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  • Author or Editor: Francesco Pavani x
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A recent study (Tsakiris et al., 2011) suggested that lower interoceptive sensitivity, as assessed by heat-rate estimation, predicts malleability of body representations, as measured by proprioceptive drift and ownership in a rubber hand illusion (RHI) task. The authors suggested that one explanation of their finding is linked to the notion of limited attentional resources: individuals with high interoceptive sensitivity are more aware of internal states and, in turns, they have less attentional resources available for multisensory processing. If this is the case, the competition between interoceptive and multisensory processing should be strongest when they are concurrent. Here we tested this prediction using a visuo-proprioceptive conflict produced through prismatic goggles, without affecting body ownership (unlike the RHI). In three experiments, participants looked at their own hand while wearing neutral or prismatic goggles (visual field shifted 20° leftwards). Meanwhile, they performed a concurrent counting tasks on interoceptive (Exp. 1–2: heart-beats; Exp. 3: breaths) or exteroceptive signals (pure-tones). A no-task condition was also included. We measured proprioceptive drift in each condition an indicator of illusion strength. All experiments documented a significant drift of perceived hand position after prism exposure. This bodily illusion, however, was never affected by the concurrent task, regardless of whether it involved interoceptive or exteroceptive signals. These result reveal that multisensory integration underlying body perception is unaffected by concurrent tasks capturing attentional resources, strongly suggesting a low-level and automatic phenomenon. Furthermore, they indicate that the origin of increased body malleability in individuals with low interoceptive awareness is not competition for attentional resources.

In: Seeing and Perceiving

In two behavioral experiments, we explored effects of long-term musical training on the implicit processing of temporal structures (rhythm, non-rhythm and meter), manipulating deviance detection under different conditions. We used a task that did not require an explicit processing of the temporal aspect of stimuli, as this was irrelevant for the task. In Experiment 1, we investigated whether long-term musical training results in a superior processing of auditory rhythm, and thus boosts the detection of auditory deviants inserted within rhythmic compared to non-rhythmic auditory series. In Experiment 2, we focused on the influence of the metrical positions of a rhythmic series, and we compared musicians and non-musicians’ responses to deviant sounds inserted on strong versus weak metrical positions. We hypothesized that musicians would show enhanced rhythmic processing as compared to non-musicians. Furthermore, we hypothesized that musicians’ expectancy level would differ more across metrical positions compared to non-musicians. In both experiments, musicians were faster and more sensitive than non-musicians. Although both groups were overall faster and showed a higher sensitivity for the detection of deviants in rhythmic compared to non-rhythmic series (Experiment 1), only musicians were faster in the detection of deviants on strong positions compared to weak ones (Experiment 2). While rhythm modulates deviance processing also in non-musicians, specific effects of long-term musical training arise when a refined comparison of hierarchical metrical positions is considered. This suggests that long-term musical training enhances sensitivity to the metrical structure and improves temporal prediction mechanisms, even during implicit processing of meter.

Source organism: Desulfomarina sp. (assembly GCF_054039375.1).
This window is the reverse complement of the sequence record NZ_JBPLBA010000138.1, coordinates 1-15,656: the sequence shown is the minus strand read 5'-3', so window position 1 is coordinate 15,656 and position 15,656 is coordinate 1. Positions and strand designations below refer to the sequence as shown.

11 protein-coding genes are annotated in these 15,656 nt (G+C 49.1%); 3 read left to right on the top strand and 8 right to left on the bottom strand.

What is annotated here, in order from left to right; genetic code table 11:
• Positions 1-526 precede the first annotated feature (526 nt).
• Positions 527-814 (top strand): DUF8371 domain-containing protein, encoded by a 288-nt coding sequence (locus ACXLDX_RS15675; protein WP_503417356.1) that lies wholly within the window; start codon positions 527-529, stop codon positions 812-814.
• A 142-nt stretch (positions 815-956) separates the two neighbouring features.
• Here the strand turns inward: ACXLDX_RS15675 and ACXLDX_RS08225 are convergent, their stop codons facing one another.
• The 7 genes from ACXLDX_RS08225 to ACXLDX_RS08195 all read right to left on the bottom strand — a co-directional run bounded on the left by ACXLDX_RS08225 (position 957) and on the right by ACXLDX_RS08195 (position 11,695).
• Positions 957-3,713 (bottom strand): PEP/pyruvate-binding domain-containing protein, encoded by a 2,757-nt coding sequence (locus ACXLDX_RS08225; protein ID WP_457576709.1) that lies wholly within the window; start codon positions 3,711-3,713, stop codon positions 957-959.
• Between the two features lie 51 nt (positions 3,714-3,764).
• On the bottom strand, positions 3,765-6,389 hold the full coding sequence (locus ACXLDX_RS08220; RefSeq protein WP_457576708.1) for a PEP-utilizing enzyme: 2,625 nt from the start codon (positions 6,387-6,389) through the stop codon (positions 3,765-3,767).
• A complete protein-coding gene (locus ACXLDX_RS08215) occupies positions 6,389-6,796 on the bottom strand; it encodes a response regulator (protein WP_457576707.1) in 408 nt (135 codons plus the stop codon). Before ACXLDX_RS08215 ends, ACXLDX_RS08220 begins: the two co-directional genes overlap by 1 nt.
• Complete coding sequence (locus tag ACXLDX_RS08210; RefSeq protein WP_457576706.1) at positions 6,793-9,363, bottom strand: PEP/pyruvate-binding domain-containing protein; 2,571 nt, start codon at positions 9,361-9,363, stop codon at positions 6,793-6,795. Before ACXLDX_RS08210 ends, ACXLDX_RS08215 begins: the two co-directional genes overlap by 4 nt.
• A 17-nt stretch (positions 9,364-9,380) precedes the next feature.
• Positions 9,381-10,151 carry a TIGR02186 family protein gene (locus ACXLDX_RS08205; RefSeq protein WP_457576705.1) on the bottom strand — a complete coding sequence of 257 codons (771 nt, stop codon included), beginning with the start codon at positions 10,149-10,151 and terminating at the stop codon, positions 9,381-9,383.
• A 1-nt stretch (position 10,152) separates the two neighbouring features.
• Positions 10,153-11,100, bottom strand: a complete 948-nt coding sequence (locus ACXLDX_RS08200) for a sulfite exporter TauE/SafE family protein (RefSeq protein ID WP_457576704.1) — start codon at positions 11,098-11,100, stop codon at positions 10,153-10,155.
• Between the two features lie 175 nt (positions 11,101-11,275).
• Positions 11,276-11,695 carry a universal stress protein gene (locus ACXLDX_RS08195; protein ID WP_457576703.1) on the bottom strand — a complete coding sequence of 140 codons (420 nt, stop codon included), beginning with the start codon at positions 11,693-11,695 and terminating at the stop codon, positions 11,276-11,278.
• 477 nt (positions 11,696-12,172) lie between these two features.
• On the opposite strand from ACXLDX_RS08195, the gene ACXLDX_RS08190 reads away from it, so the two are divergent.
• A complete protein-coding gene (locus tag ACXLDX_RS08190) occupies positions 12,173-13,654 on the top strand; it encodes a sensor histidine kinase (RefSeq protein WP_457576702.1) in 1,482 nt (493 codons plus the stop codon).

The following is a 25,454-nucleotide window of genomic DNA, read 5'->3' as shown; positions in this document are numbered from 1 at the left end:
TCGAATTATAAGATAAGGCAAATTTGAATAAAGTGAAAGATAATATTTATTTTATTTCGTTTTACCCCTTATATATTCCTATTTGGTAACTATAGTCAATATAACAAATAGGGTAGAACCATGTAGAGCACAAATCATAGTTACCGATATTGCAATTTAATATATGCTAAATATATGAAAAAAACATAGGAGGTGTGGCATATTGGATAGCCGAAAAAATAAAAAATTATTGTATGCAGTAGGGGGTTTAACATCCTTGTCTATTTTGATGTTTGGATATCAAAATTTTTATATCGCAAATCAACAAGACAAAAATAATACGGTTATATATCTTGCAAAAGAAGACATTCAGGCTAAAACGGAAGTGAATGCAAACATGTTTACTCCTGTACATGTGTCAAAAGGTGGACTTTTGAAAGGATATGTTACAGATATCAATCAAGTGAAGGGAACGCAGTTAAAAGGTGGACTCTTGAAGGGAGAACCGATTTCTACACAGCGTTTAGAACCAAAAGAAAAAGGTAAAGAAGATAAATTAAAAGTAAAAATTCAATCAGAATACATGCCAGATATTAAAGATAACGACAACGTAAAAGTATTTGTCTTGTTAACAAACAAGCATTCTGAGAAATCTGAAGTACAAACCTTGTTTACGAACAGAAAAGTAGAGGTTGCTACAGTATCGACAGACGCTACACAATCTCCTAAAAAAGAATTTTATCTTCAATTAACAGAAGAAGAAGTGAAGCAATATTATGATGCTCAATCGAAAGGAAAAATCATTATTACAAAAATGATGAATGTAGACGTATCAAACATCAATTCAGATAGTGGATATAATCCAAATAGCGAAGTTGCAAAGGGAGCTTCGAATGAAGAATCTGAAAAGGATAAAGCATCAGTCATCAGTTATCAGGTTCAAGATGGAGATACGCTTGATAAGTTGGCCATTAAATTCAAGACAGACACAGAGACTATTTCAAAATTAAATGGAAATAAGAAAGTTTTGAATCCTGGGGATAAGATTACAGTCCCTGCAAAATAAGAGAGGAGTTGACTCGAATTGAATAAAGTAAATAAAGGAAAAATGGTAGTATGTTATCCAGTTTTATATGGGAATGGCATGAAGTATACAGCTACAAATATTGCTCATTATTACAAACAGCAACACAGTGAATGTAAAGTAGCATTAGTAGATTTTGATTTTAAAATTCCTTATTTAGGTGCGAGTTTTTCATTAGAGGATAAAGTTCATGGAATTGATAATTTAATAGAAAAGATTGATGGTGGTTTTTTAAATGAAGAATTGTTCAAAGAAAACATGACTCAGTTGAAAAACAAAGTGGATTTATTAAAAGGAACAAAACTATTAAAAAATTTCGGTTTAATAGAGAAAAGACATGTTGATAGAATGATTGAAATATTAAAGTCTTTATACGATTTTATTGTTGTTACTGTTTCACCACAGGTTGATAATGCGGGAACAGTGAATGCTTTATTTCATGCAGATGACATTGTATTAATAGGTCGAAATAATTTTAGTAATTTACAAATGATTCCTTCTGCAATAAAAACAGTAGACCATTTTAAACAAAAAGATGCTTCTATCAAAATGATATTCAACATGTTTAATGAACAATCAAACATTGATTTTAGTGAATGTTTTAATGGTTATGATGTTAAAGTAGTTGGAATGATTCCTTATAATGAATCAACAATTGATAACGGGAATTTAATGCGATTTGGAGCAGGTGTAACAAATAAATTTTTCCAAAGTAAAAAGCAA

In: Timing & Time Perception


The understanding of linguistic messages can be made extremely complex by the simultaneous presence of interfering sounds, especially when they are also linguistic in nature. In two experiments, we tested if visual cues directing attention to spatial or temporal components of speech in noise can improve its identification. The hearing-in-noise task required identification of a five-digit sequence (target) embedded in a stream of time-reversed speech. Using a custom-built device located in front of the participant, we delivered visual cues to orient attention to the location of target sounds and/or their temporal window. In Exp. 1 ( n = 14 ), we validated this visual-to-auditory cueing method in normal-hearing listeners, tested under typical binaural listening conditions. In Exp. 2 ( n = 13 ), we assessed the efficacy of the same visual cues in normal-hearing listeners wearing a monaural ear plug, to study the effects of simulated monaural and conductive hearing loss on visual-to-auditory attention orienting. While Exp. 1 revealed a benefit of both spatial and temporal visual cues for hearing in noise, Exp. 2 showed that only the temporal visual cues remained effective during monaural listening. These findings indicate that when the acoustic experience is altered, visual-to-auditory attention orienting is more robust for temporal compared to spatial attributes of the auditory stimuli. These findings have implications for the relation between spatial and temporal attributes of sound objects, and when planning devices to orient audiovisual attention for subjects suffering from hearing loss.

In: Multisensory Research